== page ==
Who is Yair Lapid, Israel's incoming interim prime minister? - explainer

Yair Lapid has worn many hats over the years, taking on several positions at once even before entering politics in 2012.

Foreign Minister and Yesh Atid head Yair Lapid (photo credit: MARC ISRAEL SELLEM/THE JERUSALEM POST)
Foreign Minister and Yesh Atid head Yair Lapid
(photo credit: MARC ISRAEL SELLEM/THE JERUSALEM POST)

Foreign Minister Yair Lapid is set to take over as interim prime minister during the period of political transition in the wake of the upcoming dissolution of the Knesset.

Foreign observers may be unfamiliar with Lapid, but he has been a mainstay of Israeli domestic politics for almost a decade.

Lapid's early life

Lapid was born in Tel Aviv in 1963 to playwright, novelist and journalist Shulamit Lapid (nee Giladi) and journalist-turned-politician Yosef Lapid, who served as Israel's Justice Minister. Yosef Lapid was active in Knesset until just two years before his death in 2008, serving (at varying times) as Deputy Prime Minister, Justice Minister, leader of the liberal secular Shinui party and Opposition Leader. Shulamit Lapid, in addition to her many literary accomplishments, was one of the founders of the Israeli newspaper Maariv

During his IDF service, Lapid primarily worked in media, writing for the then-print magazine Bamachane, a magazine published by the IDF. Upon release from service, Lapid began reporting for Maariv

In 1991, Lapid began his television career hosting a talk show on Channel 1 and branching out to host current affairs shows on others over the next 20 years. He wrote and published several books during this time- thrillers, children's books, two novels and a collection of newspaper columns. He also wrote a television series, which aired in 2004. 

Read more on the dissolution of the Knesset and the upcoming elections:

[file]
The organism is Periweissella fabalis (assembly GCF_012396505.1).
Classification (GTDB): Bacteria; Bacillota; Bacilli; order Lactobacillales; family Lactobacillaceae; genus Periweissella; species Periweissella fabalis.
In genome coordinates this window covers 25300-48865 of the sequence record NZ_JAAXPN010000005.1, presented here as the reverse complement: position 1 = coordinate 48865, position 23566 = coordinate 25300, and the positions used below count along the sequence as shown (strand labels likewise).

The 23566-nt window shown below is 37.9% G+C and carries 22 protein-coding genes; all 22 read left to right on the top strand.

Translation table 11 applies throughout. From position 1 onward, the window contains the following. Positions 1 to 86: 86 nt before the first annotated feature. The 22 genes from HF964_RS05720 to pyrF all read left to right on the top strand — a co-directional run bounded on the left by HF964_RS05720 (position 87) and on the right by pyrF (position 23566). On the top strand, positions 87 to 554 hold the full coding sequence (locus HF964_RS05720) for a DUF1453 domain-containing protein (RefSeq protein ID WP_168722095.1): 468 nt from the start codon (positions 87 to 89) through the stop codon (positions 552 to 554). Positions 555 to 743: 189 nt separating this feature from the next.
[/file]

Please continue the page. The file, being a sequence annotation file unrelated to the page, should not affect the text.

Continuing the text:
Lapid enters politics

Lapid entered politics in 2012, founding the Yesh Atid party. Like his father's Shinui party, Yesh Atid is a liberal Zionist group. However, while Shinui's platform called for the separation of religion and state, Yesh Atid is more interested in "integrating the values of Judaism and democracy" per the Knesset website. The party considers itself secular and centrist, generally pushing for liberal-minded reforms that favor the working class. 

 Foreign Minister and Yesh Atid head Yair Lapid at Tel Aviv Pride Parade 2022. (credit: AVSHALOM SASSONI/MAARIV) Foreign Minister and Yesh Atid head Yair Lapid at Tel Aviv Pride Parade 2022. (credit: AVSHALOM SASSONI/MAARIV)

Yesh Atid won a surprising 19 seats in the Knesset in 2013, becoming the second-largest party barely one year after its conception. Lapid also became Finance Minister during that Knesset term. 

During the 23rd Knesset, Lapid served as head of the opposition for about one year. Yesh Atid received 17 seats in the current 24th Knesset, and soon after the March 2021 elections forming the 24th Knesset, Lapid announced the formation of a rotation government with Prime Minister Naftali Bennet. 

Lapid's recent exploits

In his role as foreign minister, Lapid hosted the historical Negev Summit in March of 2020, attended by representatives from Morocco, the United Arab Emirates, Bahrain and Egypt as well as US Secretary of State Antony Blinken. The talks were unfortunately interrupted by a sudden terror attack in Hadera. 

Lapid was the one asked by President Rivlin to form the coalition in 2021. Lapid pointed this out specifically in an early-June interview with the Jerusalem Post, prefacing the statement by saying "let me remind you what people tend to forget." 

The Foreign Minister has maintained his steadfastness in both his desire for a two-state solution and his support for the current settlement bloc. He has also been very vocal in light of violence at the Temple Mount earlier in 2022, affirming his belief in a united Jerusalem under Jewish control. He came out in favor of the Western Wall agreement and LGBTQ+ rights. 

On his political leanings, Lapid said: "When people say 'I'm in the Right' or 'I'm in the left,' - you're in the Right or in the Left of something and you are in the Right or the Left of the only one thing that matters, which is the center, which is the hardworking people who make the machine tick."

Dissolution of the Knesset

Bennett and Lapid resolved to dissolve the Knesset on Monday, giving up on efforts to stabilize the coalition. 

This is the fifth election in Israel in three and a half years.

Lapid will become interim prime minister until the election and until the new government takes power.

“A year ago, we started the process of rebuilding, and now we’re carrying it on and carrying it on together,” Lapid said during a press conference on Monday alongside Bennett. “What we need to do today is go back to the concept of Israeli unity – not to let dark forces tear us apart from within. We must remind ourselves that we love one another, love our country, and that only together will we prevail.”